say. room temperature? A: The distribution of molecular speeds .the Boltzmann distribution Features .Fraction of molecules with Ea or greater (f) Q: Do all molecules of a compound have the same speed at.

but first. the fraction of molecules with Ea or greater has an exponential relationship with temperature: Since the fraction of molecules with the correct orientation (p) is fixed and the frequency of collisions (Z) does not vary significantly for a small change in temperature. formed during a fruitful collision. these two variables are combined into a single constant called the ‘frequency factor’ (A): The Arrhenius Equation The Arrhenius Equation combines the above variables and. that breaks apart to form reaction product(s) . so. more on transition state theory and activated complexes…. relates k to activation energy and temperature for any reaction We will return to the Arrhenius equation soon. Definition of an Activated Complex An unstable grouping of atoms.Due to the line shape of the Boltzmann distribution.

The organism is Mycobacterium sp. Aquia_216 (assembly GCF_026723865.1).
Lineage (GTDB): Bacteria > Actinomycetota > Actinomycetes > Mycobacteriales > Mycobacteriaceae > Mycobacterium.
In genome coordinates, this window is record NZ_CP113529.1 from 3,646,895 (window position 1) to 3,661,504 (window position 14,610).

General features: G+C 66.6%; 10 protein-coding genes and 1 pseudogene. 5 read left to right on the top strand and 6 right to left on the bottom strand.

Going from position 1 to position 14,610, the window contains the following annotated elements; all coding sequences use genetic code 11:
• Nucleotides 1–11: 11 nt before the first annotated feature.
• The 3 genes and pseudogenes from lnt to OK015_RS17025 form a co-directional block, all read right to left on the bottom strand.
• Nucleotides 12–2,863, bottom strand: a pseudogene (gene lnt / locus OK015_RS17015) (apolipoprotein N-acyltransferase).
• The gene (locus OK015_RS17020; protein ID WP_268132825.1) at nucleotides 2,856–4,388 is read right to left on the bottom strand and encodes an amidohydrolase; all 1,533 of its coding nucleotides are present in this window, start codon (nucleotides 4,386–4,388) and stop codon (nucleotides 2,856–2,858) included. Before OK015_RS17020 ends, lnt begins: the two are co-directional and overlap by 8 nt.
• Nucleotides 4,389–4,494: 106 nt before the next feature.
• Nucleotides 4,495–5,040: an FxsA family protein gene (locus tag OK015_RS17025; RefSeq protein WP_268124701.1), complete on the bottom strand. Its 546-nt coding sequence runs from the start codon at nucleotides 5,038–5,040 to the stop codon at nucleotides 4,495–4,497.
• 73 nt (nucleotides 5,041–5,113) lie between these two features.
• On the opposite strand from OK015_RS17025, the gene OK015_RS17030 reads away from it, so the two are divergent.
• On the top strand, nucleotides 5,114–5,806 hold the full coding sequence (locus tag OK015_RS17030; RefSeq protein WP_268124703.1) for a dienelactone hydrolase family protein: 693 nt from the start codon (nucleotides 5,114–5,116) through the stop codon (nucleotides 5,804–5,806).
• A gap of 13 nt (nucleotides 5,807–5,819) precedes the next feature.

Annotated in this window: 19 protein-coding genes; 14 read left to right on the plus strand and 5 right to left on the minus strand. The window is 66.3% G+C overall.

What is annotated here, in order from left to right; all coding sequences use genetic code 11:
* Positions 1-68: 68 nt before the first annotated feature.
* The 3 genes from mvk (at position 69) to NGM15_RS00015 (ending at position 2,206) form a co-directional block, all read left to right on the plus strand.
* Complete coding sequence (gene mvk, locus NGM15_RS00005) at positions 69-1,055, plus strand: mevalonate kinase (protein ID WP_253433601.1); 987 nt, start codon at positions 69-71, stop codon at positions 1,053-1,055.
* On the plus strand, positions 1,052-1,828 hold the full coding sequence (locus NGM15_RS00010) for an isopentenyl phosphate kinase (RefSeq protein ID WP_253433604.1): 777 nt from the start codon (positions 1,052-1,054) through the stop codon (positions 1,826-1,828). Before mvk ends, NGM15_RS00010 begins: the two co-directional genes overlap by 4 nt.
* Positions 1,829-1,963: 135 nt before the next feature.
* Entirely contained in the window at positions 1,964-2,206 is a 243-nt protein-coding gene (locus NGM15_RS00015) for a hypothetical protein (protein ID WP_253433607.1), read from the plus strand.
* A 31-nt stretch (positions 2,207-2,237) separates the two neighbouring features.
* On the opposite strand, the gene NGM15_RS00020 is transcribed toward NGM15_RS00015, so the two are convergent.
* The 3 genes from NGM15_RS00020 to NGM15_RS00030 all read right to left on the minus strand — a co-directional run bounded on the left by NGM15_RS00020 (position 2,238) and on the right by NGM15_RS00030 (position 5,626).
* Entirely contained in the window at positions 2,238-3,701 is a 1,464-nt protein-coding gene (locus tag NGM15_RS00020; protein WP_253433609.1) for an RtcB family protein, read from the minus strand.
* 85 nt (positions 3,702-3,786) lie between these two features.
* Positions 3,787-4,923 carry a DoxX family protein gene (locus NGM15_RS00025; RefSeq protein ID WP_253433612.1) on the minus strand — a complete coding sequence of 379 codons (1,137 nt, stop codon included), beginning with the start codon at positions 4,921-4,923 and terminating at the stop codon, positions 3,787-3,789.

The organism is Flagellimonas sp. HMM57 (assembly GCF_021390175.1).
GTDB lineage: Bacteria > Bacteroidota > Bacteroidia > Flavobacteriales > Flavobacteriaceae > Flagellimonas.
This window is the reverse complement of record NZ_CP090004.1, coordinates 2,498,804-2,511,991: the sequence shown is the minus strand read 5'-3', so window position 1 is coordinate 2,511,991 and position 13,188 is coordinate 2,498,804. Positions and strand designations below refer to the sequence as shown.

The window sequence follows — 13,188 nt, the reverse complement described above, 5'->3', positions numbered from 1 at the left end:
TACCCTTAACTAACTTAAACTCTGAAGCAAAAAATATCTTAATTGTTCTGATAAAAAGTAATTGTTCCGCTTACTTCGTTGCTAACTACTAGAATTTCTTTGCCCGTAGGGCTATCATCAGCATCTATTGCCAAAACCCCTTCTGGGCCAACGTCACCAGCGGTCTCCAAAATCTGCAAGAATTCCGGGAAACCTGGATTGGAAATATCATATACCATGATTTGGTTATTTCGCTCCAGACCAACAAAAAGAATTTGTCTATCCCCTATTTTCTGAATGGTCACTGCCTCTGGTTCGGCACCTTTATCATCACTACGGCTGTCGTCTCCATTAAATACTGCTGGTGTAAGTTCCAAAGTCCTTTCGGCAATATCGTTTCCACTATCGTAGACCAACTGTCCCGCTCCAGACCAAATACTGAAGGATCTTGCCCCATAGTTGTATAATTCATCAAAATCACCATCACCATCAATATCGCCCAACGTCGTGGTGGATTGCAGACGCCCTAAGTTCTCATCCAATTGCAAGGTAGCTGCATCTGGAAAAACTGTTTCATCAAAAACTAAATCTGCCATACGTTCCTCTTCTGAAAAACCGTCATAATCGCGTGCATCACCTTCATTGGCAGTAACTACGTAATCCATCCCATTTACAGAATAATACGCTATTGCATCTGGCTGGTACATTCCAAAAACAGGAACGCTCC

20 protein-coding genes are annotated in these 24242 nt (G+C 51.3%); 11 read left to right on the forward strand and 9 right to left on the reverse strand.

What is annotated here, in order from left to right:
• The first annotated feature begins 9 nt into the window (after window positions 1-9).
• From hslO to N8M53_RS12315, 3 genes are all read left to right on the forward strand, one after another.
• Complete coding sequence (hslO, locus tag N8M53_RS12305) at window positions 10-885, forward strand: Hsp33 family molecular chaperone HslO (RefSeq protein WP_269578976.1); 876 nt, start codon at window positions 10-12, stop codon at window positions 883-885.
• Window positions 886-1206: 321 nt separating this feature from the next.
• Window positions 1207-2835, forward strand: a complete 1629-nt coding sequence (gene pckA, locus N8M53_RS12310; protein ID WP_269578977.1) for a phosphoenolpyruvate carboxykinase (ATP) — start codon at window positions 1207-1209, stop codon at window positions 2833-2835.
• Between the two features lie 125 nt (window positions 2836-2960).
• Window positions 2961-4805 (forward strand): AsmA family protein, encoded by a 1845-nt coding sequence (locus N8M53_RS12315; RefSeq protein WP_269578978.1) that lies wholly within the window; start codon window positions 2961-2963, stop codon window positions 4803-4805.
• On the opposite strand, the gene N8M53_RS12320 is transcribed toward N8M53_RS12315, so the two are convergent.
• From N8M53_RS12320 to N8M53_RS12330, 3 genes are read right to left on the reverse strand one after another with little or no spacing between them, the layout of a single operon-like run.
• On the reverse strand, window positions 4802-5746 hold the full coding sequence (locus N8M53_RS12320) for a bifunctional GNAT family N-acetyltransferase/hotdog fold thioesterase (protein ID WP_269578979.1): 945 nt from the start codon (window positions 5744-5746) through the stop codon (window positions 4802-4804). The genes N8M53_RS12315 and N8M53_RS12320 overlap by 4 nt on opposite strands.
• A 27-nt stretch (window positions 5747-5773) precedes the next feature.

once formed. .A short lived activated complex (transition state) is formed during a fruitful collision The activated complex. reactions are really all about making activated complexes” Example: The isomerization of methylisonitrile (see slide and appendix) CH3NC (g) → [activated complex ]‡ → CH3CN (g) Reaction Pathway (coordinate) diagram Analogy “Activation energy gets you over the ‘hump’ needed to start a reaction” think about this in terms of why you have to strike a match or spark your stove. A reaction cannot proceed unless the reactants have achieved or surpassed the necessary activation energy (Ea) for the chemical process OK. quickly decomposes to give reaction products The energy needed to form an activated complex is equal to or greater than the respective reaction’s activation energy (Ea) “If you think about it. back to the Arrhenius Equation….